• os_support A space-separated list of operating systems that this module supports. The module will only be displayed on the main menu if the OS Webmin is running on is in the list or if there is no os_support line at all. Unless your module configures some service that only exists on a few operating systems (such as X.Org), this line should be omitted instead of trying to list all of those supported by Webmin. The actual operating system codes used in this line can be seen in the third column of the os_list.txt file in the Webmin root directory and are the same as those that can be appended to the names of config- files, as explained in the Module Configuration section. To specify only a certain version of some OS, add it to the OS name after a slash. For example, a file might contain : os_support=redhat-linux open-linux suse-linux/8.1 If your module supports all Linux distributions both no other operating systems, you can use the OS code *-linux in this line.
  • category The code for the Webmin menu category to display the module under. This will typically be one of servers, system, net or hardware.

Module library

The Webmin web server treats files with the extension .cgi as CGI programs, just like most other web servers. All the forms, menus, and other pages in your module will be generated by CGI programs, so knowledge of the basic concepts of CGI programming and HTML is necessary for writing a module.

All CGI programs are run with root privileges, which is generally necessary for them to be able to edit configuration files. In some cases your code may drop those privileges by switching to another user, for example if the module's access control settings for some Webmin user specify it.

When writing a new module, you should create a file with the same name as the module's directory, but with appended. So if your module directory was foobar, you should create This file will contain common functions that your module's CGI programs will call and will in turn call Webmin's initialization functions.

An example library file could look like :


Functions for managing the Foobar webserver configuration file.

  foreign_require("foobar", "");
  @sites = foobar::list_foobar_websites()


BEGIN { push(@INC, ".."); };
use WebminCore;

=head2 get_foobar_config()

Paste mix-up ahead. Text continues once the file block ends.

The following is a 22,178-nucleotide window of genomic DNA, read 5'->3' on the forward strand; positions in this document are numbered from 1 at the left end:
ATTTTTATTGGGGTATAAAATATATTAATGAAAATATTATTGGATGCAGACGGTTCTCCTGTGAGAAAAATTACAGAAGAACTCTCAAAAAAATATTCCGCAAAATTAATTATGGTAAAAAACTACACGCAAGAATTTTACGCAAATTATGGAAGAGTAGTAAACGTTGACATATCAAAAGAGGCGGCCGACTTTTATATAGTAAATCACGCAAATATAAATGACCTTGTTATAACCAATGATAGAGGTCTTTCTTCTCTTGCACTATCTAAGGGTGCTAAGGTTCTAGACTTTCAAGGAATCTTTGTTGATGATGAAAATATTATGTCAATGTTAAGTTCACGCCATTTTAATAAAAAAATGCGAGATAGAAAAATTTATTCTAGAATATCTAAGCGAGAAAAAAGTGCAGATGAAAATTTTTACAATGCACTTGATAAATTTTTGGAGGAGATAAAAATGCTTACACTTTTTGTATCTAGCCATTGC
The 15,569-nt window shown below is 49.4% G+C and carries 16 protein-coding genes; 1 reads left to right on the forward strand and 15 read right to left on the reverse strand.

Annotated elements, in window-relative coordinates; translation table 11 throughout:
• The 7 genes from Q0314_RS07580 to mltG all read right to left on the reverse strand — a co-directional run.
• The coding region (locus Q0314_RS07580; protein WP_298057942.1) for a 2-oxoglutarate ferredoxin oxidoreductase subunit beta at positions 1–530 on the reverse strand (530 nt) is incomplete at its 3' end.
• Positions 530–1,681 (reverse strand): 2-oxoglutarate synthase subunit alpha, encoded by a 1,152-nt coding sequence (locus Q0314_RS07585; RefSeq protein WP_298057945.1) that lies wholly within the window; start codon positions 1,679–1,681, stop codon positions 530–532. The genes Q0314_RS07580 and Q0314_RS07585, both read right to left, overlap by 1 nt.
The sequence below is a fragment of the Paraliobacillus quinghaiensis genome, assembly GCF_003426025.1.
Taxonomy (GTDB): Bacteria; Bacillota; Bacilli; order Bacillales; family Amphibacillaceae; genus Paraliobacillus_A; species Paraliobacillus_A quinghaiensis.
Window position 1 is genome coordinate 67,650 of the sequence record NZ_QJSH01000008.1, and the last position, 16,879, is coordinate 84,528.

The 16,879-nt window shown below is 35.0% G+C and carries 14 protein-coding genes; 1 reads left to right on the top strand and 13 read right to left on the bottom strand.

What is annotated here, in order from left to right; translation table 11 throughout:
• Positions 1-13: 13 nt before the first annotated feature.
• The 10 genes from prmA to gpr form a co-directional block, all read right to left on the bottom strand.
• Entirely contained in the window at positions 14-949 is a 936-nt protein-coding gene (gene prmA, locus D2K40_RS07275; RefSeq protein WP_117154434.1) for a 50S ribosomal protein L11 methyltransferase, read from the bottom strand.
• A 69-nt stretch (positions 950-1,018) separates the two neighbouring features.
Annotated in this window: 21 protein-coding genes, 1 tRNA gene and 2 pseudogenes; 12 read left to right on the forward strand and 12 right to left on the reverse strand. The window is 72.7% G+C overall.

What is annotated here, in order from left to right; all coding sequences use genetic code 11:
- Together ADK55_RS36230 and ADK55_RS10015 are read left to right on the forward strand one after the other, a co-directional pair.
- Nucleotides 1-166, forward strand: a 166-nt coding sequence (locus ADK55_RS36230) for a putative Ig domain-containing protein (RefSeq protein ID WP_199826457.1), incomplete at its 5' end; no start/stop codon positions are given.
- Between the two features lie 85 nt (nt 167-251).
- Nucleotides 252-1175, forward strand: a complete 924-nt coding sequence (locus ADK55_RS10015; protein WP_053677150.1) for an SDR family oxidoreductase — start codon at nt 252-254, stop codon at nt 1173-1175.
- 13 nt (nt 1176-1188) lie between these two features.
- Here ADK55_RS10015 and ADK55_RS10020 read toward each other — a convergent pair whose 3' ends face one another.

Returns the Foobar Webserver configuration as a list of hash references with name and value keys.

sub get_foobar_config
my $lref = &read_file_lines($config{'foobar_conf'});
my @rv;
my $lnum = 0;
foreach my $line (@$lref) {
    my ($n, $v) = split(/\s+/, $line, 2);
    if ($n) {
      push(@rv, { 'name' => $n, 'value' => $v, 'line' => $lnum });
return @rv;

The first two lines being in the core Webmin API, which exports numerous functions for parameter parsing, HTML generation, user management, reading and writing config files, and much more. These are fully documented below.

The init_config(); line calls a Webmin API function to initialize the module's environment. This sets several variables in your module's package, such as the %config hash containing the module's current configuration. It also checks if the current user is allowed to access this module, blocks links from un-trusted referers, and much more. See the documentation for init_config for a full list of the variables it exports.

Finally, the get_foobar_config sub is just an example of a function your module's CGI scripts might call to read the config file for the server it manages. In a good module design, all access to configuration files is done via functions like this, rather than directly in CGI scripts. This way your functions can be called from other modules and code duplication is reduced.

Note how the file begins with a POD format documentation comment explaining what it does and giving a short snippet of code showing how another module could call this one. Also, individual functions should have POD format comments, as you can see on get_foobar_config. This allows other developers to use a command like perldoc to see all the documentation.

Module CGI scripts

CGIs are responsible for generating the HTML for pages and forms that the user interacts with. Wherever possible they should use the Webmin UI functions to generate headers, forms, inputs, tables, and so on. This way the UI is consistent and can be overridden by custom themes.

The module's index.cgi file might contain code like :


require '';
ui_print_header(undef, $text{'index_title'}, "", undef, 1, 1);

$conf = get_foobar_config();
$dir = find($conf, "root");